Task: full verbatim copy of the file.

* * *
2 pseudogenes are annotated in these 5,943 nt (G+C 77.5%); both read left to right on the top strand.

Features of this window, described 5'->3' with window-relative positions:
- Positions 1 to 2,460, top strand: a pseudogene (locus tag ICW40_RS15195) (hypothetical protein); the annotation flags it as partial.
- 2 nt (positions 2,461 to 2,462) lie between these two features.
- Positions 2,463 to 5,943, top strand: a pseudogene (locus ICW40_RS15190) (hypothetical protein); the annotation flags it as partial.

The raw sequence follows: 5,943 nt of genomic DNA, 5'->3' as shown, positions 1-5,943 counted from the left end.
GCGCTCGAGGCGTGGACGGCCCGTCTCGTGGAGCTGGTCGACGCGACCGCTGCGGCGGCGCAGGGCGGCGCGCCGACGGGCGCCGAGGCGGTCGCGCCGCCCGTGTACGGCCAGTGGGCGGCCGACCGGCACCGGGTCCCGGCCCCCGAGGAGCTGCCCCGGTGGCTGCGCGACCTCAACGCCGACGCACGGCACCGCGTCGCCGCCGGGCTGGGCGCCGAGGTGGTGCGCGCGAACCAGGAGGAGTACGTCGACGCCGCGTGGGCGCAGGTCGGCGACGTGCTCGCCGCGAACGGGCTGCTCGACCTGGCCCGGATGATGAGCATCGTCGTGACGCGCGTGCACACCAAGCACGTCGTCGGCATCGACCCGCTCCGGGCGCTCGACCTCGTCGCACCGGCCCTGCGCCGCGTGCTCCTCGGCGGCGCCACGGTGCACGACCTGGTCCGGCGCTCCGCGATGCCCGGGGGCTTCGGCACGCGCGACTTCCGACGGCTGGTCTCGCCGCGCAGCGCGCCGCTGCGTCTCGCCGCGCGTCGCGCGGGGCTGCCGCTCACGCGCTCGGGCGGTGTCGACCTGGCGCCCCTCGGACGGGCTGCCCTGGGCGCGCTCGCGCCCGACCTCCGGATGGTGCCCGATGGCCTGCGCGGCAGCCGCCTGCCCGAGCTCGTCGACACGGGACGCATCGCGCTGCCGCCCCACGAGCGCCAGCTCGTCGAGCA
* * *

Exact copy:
2 pseudogenes are annotated in these 5,943 nt (G+C 77.5%); both read left to right on the top strand.

Features of this window, described 5'->3' with window-relative positions:
- Positions 1 to 2,460, top strand: a pseudogene (locus tag ICW40_RS15195) (hypothetical protein); the annotation flags it as partial.
- 2 nt (positions 2,461 to 2,462) lie between these two features.
- Positions 2,463 to 5,943, top strand: a pseudogene (locus ICW40_RS15190) (hypothetical protein); the annotation flags it as partial.

The raw sequence follows: 5,943 nt of genomic DNA, 5'->3' as shown, positions 1-5,943 counted from the left end.
GCGCTCGAGGCGTGGACGGCCCGTCTCGTGGAGCTGGTCGACGCGACCGCTGCGGCGGCGCAGGGCGGCGCGCCGACGGGCGCCGAGGCGGTCGCGCCGCCCGTGTACGGCCAGTGGGCGGCCGACCGGCACCGGGTCCCGGCCCCCGAGGAGCTGCCCCGGTGGCTGCGCGACCTCAACGCCGACGCACGGCACCGCGTCGCCGCCGGGCTGGGCGCCGAGGTGGTGCGCGCGAACCAGGAGGAGTACGTCGACGCCGCGTGGGCGCAGGTCGGCGACGTGCTCGCCGCGAACGGGCTGCTCGACCTGGCCCGGATGATGAGCATCGTCGTGACGCGCGTGCACACCAAGCACGTCGTCGGCATCGACCCGCTCCGGGCGCTCGACCTCGTCGCACCGGCCCTGCGCCGCGTGCTCCTCGGCGGCGCCACGGTGCACGACCTGGTCCGGCGCTCCGCGATGCCCGGGGGCTTCGGCACGCGCGACTTCCGACGGCTGGTCTCGCCGCGCAGCGCGCCGCTGCGTCTCGCCGCGCGTCGCGCGGGGCTGCCGCTCACGCGCTCGGGCGGTGTCGACCTGGCGCCCCTCGGACGGGCTGCCCTGGGCGCGCTCGCGCCCGACCTCCGGATGGTGCCCGATGGCCTGCGCGGCAGCCGCCTGCCCGAGCTCGTCGACACGGGACGCATCGCGCTGCCGCCCCACGAGCGCCAGCTCGTCGAGCA